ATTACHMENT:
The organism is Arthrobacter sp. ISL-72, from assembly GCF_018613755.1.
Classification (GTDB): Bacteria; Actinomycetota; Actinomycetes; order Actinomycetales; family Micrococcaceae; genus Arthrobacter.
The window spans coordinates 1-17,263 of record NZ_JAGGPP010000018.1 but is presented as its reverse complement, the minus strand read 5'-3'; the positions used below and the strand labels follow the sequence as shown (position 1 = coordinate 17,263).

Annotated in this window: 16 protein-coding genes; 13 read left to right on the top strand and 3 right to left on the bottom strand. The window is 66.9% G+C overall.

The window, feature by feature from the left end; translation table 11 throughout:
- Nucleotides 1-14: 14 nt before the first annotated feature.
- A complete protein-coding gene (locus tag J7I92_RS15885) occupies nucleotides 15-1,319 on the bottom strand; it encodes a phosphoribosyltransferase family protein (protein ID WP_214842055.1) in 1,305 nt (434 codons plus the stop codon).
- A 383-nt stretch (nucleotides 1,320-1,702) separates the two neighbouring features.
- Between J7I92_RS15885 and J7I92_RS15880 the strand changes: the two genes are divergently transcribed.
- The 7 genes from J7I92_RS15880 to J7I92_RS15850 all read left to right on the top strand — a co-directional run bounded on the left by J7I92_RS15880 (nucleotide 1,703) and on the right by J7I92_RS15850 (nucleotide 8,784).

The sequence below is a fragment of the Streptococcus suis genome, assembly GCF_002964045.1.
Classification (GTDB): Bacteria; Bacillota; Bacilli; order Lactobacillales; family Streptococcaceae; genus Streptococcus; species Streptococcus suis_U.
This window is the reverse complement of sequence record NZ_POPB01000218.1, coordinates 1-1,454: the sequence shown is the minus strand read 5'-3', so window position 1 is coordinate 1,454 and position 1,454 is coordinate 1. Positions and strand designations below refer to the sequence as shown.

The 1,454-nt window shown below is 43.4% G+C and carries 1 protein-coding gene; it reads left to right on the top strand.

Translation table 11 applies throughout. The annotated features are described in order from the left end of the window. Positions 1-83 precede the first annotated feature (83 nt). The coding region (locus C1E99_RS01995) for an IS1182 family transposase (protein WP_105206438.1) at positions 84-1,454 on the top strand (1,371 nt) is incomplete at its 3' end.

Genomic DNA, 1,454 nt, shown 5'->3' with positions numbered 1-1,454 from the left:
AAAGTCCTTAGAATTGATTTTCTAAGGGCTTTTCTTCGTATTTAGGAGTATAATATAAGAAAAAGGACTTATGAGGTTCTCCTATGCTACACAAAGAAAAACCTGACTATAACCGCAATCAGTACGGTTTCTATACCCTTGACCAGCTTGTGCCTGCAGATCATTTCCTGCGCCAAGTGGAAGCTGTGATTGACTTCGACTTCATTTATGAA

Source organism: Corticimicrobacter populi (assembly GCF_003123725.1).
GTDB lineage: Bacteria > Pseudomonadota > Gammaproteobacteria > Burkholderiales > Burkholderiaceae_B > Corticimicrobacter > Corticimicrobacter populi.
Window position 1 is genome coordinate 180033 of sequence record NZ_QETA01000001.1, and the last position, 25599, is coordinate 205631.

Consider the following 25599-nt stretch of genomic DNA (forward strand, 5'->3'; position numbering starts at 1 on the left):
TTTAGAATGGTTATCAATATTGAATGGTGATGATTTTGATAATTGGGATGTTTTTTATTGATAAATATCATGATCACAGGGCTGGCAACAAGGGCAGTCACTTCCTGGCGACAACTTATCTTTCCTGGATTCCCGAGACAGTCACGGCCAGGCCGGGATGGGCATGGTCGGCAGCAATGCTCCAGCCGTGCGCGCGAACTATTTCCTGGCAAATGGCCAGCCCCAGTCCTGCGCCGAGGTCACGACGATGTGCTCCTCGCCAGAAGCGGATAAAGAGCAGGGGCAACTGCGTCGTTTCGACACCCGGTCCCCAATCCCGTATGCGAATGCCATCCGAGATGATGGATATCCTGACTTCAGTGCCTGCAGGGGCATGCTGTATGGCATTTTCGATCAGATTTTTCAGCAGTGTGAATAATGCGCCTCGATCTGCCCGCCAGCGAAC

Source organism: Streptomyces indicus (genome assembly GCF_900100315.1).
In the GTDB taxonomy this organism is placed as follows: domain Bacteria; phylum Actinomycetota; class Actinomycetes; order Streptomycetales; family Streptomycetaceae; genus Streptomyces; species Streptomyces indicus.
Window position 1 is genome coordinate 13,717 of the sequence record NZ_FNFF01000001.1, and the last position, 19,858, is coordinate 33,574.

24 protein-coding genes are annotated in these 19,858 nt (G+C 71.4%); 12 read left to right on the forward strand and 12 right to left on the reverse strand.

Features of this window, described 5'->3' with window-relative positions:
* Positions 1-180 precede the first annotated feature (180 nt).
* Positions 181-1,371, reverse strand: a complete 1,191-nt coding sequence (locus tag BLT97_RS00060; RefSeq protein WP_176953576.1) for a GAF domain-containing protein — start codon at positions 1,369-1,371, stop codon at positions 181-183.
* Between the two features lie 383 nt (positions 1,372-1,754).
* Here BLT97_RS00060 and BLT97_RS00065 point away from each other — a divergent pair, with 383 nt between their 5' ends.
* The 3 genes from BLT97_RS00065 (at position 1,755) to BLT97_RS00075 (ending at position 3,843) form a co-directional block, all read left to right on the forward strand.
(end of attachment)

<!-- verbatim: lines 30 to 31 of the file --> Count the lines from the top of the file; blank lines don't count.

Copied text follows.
* Between the two features lie 383 nt (positions 1,372-1,754).
* Here BLT97_RS00060 and BLT97_RS00065 point away from each other — a divergent pair, with 383 nt between their 5' ends.